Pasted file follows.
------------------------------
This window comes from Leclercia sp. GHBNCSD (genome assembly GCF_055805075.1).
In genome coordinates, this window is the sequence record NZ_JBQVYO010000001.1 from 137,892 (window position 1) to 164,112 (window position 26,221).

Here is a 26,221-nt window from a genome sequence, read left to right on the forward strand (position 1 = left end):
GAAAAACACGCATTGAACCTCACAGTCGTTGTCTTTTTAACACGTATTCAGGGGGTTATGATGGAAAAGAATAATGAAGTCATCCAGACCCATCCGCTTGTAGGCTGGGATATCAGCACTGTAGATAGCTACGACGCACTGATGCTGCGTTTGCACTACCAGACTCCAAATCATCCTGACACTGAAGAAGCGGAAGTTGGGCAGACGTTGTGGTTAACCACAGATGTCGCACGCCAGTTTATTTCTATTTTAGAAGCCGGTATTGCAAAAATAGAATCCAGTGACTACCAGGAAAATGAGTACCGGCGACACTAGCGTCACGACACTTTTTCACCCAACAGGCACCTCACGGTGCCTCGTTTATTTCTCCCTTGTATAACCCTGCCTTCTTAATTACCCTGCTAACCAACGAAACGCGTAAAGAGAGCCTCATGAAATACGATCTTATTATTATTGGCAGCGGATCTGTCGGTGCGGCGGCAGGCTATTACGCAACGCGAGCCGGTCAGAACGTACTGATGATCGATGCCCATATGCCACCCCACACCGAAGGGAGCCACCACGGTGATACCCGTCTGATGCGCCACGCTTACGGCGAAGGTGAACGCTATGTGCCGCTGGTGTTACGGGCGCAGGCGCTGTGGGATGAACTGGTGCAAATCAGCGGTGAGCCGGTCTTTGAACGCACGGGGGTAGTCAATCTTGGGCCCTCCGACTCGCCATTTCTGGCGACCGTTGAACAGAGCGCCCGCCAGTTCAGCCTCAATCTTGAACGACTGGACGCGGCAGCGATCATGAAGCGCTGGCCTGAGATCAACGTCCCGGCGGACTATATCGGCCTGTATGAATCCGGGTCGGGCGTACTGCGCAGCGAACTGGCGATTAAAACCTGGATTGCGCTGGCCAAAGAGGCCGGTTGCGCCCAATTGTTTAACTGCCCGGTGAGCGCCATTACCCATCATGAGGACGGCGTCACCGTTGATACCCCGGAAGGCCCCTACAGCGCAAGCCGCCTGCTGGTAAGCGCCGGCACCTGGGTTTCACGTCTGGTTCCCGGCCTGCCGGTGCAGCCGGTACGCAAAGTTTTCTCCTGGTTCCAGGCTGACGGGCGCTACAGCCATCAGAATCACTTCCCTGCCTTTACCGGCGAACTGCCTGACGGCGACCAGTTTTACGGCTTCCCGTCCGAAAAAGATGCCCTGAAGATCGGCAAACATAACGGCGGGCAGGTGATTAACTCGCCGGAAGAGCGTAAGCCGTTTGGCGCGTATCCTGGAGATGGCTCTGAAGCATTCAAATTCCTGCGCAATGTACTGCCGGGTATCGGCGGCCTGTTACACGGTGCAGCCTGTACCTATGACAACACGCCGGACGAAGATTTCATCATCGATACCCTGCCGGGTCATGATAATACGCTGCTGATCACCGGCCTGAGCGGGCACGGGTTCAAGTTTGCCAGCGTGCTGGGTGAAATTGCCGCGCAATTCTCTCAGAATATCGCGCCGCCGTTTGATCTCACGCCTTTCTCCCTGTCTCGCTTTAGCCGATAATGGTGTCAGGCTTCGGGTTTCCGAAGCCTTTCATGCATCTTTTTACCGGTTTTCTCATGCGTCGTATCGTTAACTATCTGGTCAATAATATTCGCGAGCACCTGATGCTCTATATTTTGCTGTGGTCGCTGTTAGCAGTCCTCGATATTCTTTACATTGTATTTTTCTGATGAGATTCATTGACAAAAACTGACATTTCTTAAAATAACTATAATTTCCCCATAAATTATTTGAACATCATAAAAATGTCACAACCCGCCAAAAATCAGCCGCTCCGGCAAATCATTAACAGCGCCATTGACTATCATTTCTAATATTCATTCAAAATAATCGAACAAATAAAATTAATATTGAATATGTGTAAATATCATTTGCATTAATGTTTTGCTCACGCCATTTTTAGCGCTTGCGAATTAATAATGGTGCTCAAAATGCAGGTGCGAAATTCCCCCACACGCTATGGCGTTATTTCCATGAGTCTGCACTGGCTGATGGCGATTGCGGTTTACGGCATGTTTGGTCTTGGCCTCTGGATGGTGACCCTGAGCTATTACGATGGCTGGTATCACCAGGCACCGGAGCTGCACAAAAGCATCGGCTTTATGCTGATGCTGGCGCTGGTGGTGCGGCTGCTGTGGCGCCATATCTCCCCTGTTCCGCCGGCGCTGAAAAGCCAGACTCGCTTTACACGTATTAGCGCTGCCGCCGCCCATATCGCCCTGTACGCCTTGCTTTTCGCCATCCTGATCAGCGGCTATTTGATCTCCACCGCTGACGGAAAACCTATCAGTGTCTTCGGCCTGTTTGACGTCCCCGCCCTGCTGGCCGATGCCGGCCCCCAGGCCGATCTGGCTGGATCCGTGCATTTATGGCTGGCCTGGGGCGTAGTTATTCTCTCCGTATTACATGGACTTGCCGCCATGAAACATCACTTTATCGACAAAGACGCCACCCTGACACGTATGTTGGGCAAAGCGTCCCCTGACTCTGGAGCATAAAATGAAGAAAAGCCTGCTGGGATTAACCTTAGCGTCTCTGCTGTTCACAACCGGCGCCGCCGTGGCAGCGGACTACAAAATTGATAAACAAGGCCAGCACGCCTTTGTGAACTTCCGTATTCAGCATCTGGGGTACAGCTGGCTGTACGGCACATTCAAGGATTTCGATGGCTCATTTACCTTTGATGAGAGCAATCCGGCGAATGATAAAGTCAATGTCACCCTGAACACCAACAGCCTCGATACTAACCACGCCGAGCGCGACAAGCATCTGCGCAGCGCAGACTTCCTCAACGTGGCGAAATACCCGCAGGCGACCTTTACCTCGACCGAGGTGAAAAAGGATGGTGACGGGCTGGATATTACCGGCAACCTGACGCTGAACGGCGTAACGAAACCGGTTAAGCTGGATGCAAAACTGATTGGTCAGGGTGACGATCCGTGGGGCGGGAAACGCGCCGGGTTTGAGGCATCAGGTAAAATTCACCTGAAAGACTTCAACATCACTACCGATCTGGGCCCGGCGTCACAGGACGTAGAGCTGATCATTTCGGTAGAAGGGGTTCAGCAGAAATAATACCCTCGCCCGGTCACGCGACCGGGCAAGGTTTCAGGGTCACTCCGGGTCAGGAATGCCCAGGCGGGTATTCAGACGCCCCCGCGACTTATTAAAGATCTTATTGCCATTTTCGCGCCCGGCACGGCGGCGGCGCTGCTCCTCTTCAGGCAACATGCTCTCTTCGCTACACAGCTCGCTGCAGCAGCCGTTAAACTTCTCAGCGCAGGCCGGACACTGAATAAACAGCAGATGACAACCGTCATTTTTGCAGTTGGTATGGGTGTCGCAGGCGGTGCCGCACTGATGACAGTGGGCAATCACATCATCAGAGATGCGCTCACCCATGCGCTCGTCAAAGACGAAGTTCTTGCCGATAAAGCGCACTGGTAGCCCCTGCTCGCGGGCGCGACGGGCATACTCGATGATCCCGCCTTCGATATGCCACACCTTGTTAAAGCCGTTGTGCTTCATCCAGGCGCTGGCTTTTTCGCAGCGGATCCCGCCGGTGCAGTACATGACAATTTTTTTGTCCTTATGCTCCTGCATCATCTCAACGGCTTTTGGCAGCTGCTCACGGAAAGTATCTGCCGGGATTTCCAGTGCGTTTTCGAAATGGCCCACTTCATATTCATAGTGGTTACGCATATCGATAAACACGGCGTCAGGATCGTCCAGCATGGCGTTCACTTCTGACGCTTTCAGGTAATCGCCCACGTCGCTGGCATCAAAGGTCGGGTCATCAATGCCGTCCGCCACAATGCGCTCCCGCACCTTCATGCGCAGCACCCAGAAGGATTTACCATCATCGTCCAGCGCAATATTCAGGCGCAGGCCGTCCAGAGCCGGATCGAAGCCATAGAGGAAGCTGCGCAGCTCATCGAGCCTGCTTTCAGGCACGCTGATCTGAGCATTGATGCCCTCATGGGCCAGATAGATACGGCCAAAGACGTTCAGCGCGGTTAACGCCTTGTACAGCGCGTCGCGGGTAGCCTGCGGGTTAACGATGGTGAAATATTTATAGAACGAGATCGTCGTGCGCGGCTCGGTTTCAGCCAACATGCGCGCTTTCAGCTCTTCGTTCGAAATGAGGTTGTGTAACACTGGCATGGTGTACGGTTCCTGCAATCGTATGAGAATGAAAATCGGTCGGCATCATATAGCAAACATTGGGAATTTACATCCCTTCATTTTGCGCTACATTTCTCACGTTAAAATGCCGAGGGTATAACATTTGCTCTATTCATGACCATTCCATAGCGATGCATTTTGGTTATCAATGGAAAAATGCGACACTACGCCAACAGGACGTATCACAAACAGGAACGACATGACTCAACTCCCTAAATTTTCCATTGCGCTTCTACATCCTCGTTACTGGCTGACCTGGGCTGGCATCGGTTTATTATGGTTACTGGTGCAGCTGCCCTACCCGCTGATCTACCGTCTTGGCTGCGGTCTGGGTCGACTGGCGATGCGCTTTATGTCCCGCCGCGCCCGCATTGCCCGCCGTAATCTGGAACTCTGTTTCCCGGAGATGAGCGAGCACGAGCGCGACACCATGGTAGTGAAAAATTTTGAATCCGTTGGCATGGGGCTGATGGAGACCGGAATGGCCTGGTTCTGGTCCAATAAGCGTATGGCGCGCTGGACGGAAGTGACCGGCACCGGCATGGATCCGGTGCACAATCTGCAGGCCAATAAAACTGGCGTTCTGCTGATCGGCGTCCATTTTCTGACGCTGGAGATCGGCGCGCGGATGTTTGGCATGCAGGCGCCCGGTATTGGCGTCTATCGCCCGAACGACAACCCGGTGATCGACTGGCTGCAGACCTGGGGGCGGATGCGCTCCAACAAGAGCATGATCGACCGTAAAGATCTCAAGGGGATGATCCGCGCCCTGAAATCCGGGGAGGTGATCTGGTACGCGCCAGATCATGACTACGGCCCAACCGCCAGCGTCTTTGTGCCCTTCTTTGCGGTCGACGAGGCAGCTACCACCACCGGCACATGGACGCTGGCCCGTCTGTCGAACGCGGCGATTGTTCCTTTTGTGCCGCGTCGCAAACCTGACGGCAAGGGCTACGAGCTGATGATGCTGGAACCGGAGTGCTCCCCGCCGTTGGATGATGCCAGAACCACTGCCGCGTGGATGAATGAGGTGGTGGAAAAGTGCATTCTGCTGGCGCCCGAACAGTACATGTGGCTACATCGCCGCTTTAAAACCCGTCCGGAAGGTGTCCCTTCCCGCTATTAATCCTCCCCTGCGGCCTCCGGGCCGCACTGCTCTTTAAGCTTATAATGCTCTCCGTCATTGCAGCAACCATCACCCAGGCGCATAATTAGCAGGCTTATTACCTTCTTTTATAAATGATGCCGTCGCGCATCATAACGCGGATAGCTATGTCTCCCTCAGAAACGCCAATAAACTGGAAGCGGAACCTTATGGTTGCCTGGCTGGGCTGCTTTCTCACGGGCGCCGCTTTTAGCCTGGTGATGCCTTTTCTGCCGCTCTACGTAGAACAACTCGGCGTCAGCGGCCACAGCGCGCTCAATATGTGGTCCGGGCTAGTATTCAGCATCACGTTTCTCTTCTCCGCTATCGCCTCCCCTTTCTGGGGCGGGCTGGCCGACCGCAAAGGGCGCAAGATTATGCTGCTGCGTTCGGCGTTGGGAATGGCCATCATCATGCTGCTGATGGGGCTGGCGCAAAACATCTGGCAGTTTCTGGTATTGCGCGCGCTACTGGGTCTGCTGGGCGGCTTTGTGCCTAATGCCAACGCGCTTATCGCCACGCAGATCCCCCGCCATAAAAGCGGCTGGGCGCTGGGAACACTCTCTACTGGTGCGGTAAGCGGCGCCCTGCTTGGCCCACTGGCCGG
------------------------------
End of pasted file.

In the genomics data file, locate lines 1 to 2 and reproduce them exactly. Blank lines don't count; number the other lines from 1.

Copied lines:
This window comes from Leclercia sp. GHBNCSD (genome assembly GCF_055805075.1).
In genome coordinates, this window is the sequence record NZ_JBQVYO010000001.1 from 137,892 (window position 1) to 164,112 (window position 26,221).